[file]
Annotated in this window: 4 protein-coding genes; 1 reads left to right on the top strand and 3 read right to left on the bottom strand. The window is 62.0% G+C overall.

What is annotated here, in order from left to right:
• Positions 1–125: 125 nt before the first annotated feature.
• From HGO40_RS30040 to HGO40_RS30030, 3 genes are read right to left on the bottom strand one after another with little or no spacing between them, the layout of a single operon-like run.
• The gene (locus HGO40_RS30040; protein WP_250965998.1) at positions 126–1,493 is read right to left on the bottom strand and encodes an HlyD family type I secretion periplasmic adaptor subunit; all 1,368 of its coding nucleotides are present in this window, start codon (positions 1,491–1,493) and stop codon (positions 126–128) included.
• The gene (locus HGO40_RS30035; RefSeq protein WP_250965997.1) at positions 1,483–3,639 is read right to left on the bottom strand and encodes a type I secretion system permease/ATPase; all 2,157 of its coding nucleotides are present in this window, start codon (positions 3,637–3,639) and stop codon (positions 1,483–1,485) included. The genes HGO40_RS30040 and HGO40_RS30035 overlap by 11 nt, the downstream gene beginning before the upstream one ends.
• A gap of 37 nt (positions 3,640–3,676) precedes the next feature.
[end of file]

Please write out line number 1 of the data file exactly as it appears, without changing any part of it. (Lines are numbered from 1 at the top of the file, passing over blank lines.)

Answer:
Annotated in this window: 4 protein-coding genes; 1 reads left to right on the top strand and 3 read right to left on the bottom strand. The window is 62.0% G+C overall.